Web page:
" Coffee "

The only precious thing I own, this little espresso
cup. And in it a dark roast all the way
from Honduras, Guatemala, Ethiopia
where coffee was born in the 9th century
getting goat herders high, spinning like dervishes, the white blooms
cresting out of the evergreen plant, Ethiopia
where I almost lived for a moment but
then the rebels surrounded the Capital
so I stayed home. I stayed home and drank
coffee and listened to the radio
and heard how they were getting along. I would walk
down Everett Street, near the hospital
where my brother was bound
to this white bed like a human mast, where he was
getting his mind right and learning
not to hurt himself. I would walk by and be afraid  and smell
the beans being roasted inside the garage
of an old warehouse. It smelled like burnt
toast! It was everywhere in the trees. I couldn't
bear to see him. Sometimes
he would call. He wanted us
to sit across from each other, some coffee between us,
sober. Coffee can taste like grapefruit
or caramel, like tobacco, strawberry,
cinnamon, the oils being pushed
out of the grounds and floating to the top of a French Press,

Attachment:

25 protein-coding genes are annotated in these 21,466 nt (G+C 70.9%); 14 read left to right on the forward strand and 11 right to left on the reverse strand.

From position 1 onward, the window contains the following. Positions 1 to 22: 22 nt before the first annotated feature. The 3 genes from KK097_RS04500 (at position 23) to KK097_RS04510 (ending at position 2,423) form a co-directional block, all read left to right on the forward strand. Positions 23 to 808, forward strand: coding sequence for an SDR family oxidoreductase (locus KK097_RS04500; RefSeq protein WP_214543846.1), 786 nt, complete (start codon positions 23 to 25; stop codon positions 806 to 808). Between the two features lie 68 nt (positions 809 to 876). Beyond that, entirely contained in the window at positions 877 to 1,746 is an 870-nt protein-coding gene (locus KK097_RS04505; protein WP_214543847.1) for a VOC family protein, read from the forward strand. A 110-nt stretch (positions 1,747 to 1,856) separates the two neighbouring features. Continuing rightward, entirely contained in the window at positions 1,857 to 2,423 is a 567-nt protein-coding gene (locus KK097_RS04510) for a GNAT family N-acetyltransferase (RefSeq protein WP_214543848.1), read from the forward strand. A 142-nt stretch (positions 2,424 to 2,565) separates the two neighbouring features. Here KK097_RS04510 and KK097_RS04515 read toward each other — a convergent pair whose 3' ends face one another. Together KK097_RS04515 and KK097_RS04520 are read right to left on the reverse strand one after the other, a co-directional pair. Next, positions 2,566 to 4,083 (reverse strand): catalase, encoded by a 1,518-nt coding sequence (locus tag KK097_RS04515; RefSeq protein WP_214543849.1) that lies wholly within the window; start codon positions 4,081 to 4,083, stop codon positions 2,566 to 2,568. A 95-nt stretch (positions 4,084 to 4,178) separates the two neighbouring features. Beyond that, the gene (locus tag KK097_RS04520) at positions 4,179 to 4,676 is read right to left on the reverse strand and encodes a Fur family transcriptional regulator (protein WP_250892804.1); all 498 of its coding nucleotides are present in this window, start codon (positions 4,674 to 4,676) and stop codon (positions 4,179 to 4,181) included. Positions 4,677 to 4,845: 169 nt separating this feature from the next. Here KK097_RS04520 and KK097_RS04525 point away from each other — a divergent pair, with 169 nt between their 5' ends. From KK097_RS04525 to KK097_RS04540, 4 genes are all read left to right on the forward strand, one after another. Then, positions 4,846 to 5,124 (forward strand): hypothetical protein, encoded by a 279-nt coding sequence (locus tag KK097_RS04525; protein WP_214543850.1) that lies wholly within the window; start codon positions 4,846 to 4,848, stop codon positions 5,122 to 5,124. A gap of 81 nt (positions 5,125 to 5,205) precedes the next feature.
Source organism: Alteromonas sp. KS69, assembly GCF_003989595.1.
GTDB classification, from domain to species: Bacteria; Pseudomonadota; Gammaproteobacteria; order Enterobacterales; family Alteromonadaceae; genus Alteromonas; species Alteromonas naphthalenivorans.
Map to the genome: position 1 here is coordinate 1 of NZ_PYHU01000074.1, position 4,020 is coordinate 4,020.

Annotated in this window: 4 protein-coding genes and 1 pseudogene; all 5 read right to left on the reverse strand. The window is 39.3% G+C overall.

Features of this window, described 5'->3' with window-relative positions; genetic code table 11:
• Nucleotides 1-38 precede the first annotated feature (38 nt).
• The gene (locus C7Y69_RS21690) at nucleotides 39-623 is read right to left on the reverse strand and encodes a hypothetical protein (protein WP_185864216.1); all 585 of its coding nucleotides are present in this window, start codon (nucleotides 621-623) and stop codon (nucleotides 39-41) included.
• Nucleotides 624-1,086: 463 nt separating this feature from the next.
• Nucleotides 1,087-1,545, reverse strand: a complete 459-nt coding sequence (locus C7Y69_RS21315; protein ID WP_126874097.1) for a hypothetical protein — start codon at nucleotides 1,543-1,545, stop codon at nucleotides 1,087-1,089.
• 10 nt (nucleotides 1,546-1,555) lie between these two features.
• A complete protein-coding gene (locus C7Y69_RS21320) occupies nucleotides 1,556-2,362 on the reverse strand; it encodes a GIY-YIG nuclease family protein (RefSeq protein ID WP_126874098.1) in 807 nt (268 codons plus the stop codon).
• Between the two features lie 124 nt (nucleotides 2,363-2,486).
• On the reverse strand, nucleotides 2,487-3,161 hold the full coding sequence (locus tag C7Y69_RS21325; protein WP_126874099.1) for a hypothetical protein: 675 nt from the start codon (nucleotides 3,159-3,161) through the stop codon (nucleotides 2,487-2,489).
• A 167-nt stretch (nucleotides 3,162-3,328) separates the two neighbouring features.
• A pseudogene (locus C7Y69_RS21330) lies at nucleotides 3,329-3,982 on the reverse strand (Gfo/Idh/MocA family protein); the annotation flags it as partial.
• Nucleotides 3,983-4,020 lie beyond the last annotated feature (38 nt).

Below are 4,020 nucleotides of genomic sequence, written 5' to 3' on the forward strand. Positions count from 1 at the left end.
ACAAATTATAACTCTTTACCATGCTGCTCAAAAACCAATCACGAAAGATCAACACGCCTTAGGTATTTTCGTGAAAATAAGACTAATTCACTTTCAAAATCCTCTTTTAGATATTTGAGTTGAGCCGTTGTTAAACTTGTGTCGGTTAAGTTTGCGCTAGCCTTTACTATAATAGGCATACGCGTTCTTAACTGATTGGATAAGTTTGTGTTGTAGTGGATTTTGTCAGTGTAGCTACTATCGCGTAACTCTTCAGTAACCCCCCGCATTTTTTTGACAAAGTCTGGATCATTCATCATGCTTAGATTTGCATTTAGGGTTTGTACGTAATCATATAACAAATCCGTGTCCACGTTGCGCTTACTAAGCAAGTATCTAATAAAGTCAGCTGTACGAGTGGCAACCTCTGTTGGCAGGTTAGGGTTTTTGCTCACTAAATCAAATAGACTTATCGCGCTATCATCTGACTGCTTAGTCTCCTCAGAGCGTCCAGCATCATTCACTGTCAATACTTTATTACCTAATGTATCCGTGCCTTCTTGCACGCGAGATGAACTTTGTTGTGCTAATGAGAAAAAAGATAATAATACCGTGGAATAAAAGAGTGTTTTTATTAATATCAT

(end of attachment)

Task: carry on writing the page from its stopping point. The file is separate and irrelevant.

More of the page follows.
the expensive kind I get
in the mail, the mailman with a pound of Sumatra
under his arm, ringing my doorbell,
walking me up from a night when all I had was tea
and watched a movie about the Queen of England when Spain was hot
for all her castles and all their ships, carved out
of fine Spanish trees, went up in flames
while back home Spaniards were growing potatoes
and coffee was making its careful way
along a giant whip
from Africa to Europe
where cafes would become famous
and people would eventually sit with their cappuccinos, the baristas
talking about the new war, a cup of sugar
on the table, a curled piece of lemon rind. A beret
on someone's head, a scarf
around their neck. A bomb in a suitcase
left beneath a small table. Right now
I'm sitting near a hospital where psychotropics are being
carried down the hall in a pink cup,
where someone is lying there and he doesn't know who
he is. I' listening
to the couple next to me
talk about their cars. I have no idea
how I got here. The world stops at the window
while I take my little spoon and slowly swirl the cream around the lip
of the cup. Once, I had a brother
who used to sit and drink his coffee black, smoke
his cigarettes and be quiet for a moment
before his brain turned its armadas against him, wanting to burn down
his cities and villages, before grief
became his capital with its one loyal flag and his face,
perhaps only his beautiful left eye, shimmered on the surface of his Americano
like a dark star.

Dickman, Matthew. The Best American Poetry. New York: Scribner Poetry, 2011, pp 23 - 24.